This Pea Scramble with Peanut Miso Dressing was unlike like anything I've ever made before -- it's so refreshing and exciting to find recipes that are so wholly new. Tofu and peas are scrambled together with seasoning, served over shredded cabbage, and drizzled with a lovely Peanut Miso dressing. As you can see, I also made the optional Carrot Pickles ... which I highly recommend. In fact, I made a half batch, and I liked them so much that then I made a whole batch and I have just been eating them out of the container in my fridge! They are spicey and briney and seasoned with vaguely Asian-inspired spices, and they pack a serious yum punch! 

Boom! Pow! Yum!

Vietnamese Peanut Tacos
drizzled with almond-lime sauce and sriracha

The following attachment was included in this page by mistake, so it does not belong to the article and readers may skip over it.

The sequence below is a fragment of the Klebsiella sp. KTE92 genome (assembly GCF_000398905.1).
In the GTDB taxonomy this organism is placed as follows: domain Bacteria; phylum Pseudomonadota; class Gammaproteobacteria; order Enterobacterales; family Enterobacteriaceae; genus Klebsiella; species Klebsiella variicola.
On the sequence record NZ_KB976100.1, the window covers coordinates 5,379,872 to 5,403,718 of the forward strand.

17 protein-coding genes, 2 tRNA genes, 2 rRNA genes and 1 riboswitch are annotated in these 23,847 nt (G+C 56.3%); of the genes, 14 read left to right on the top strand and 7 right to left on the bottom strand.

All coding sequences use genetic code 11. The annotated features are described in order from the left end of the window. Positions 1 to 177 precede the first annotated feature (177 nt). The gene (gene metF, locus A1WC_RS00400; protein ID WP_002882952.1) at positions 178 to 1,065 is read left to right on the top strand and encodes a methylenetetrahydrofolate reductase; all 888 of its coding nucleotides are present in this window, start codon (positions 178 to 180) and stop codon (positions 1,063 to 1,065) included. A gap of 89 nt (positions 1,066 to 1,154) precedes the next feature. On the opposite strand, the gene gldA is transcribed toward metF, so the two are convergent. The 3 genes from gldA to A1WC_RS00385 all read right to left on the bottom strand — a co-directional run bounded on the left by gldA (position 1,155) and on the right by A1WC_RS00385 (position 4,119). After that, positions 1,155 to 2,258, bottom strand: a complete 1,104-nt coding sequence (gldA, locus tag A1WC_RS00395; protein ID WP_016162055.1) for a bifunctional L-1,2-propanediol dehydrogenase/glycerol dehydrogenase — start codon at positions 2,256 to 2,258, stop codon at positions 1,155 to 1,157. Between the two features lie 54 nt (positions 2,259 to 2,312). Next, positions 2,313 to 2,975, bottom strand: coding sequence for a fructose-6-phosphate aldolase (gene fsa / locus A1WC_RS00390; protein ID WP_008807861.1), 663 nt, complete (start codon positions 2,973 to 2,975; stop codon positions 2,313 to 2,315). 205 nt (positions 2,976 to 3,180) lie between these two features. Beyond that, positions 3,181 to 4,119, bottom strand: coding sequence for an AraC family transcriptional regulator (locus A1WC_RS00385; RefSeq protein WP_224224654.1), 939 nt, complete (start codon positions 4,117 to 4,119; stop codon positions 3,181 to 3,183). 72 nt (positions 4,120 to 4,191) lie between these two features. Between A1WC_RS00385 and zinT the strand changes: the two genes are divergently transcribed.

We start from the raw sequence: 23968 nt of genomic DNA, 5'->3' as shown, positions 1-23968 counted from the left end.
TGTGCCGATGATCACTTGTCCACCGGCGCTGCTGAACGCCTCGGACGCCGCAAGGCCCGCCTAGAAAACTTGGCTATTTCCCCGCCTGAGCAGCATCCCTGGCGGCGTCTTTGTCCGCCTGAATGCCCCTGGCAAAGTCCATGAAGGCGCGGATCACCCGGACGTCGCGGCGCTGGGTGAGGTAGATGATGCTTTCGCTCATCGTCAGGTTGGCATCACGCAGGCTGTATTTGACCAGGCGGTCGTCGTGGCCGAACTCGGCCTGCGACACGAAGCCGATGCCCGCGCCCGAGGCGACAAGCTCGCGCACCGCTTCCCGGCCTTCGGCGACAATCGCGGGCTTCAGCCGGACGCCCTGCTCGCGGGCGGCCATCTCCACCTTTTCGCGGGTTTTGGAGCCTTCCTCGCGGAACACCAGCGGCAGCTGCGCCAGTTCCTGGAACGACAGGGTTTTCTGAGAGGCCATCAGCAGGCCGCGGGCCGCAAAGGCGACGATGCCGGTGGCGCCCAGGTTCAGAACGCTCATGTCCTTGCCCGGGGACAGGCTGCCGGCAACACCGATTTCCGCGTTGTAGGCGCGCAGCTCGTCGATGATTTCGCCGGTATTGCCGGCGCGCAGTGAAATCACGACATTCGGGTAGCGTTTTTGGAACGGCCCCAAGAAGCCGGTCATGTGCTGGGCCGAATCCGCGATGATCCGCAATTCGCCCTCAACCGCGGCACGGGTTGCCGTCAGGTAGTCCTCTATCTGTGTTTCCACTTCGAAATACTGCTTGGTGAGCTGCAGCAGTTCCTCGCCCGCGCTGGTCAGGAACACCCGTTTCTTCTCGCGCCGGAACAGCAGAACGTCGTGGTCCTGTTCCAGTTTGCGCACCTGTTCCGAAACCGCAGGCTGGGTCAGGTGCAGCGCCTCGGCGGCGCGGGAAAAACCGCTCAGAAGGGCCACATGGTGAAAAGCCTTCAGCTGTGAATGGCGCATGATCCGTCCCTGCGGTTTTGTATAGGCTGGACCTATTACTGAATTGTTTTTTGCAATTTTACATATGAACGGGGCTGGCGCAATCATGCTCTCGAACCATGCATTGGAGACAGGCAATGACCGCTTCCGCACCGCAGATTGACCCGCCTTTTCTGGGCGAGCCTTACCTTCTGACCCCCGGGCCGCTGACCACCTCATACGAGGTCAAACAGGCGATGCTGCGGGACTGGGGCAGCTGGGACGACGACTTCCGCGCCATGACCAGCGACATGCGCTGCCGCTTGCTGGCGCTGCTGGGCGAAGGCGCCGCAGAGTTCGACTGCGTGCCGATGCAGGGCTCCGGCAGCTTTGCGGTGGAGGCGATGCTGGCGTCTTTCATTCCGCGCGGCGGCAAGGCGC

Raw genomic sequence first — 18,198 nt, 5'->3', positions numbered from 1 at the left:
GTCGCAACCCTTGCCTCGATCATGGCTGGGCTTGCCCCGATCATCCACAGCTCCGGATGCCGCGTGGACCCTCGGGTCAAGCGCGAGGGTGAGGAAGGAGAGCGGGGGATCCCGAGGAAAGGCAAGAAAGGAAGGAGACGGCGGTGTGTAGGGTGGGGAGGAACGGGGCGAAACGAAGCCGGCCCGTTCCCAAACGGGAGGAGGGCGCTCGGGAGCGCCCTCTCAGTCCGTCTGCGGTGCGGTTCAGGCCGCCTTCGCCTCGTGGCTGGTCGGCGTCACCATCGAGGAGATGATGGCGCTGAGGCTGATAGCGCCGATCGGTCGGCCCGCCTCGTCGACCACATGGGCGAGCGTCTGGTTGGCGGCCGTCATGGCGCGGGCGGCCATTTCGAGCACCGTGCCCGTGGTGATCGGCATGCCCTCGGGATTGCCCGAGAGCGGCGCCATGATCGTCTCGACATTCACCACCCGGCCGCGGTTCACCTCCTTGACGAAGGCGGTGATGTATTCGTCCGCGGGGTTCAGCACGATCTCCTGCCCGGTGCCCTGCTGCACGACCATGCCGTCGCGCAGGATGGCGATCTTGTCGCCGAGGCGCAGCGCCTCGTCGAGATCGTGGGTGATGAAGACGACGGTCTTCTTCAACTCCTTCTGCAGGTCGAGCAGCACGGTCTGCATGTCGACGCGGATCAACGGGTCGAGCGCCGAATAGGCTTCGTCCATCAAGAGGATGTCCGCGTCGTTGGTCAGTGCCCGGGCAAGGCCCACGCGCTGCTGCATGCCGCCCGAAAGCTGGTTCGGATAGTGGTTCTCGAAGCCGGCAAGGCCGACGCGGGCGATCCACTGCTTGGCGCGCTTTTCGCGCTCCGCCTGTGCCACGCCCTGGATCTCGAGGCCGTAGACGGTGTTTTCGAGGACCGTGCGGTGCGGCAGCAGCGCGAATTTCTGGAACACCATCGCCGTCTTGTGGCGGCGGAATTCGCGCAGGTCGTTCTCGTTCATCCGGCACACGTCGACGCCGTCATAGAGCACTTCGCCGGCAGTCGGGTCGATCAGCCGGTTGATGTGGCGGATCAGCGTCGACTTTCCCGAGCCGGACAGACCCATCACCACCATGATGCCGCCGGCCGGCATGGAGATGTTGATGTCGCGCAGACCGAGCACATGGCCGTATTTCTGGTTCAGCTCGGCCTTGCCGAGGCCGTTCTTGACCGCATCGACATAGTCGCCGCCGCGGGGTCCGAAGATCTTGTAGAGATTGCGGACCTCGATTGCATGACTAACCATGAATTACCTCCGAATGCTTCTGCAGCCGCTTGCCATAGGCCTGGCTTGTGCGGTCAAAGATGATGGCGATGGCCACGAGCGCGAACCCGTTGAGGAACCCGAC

Here are those magnificent carrot pickles again! This recipe for Vietnamese Peanut Tacos is one of my favorites so far from this book : I loved this dinner!!!! On the left is my taco with the sauces drizzled on top, and on the right is a still-bare taco so you can see more what's going on. This recipe takes some time because the pickles and the tempeh both need to marinate - but it's inactive time. After all the marinating is done, the whole thing comes together pretty quickly. These tacos are just bursting with flavors and textures -- some highly seasoned elements (like the carrots and tempeh) along with some very fresh and raw elements (like the cabbage, cukes, and garnishes). I can't wait to eat these again! 

Sesame Za'atar Pepper Soup with Roasted Pepitas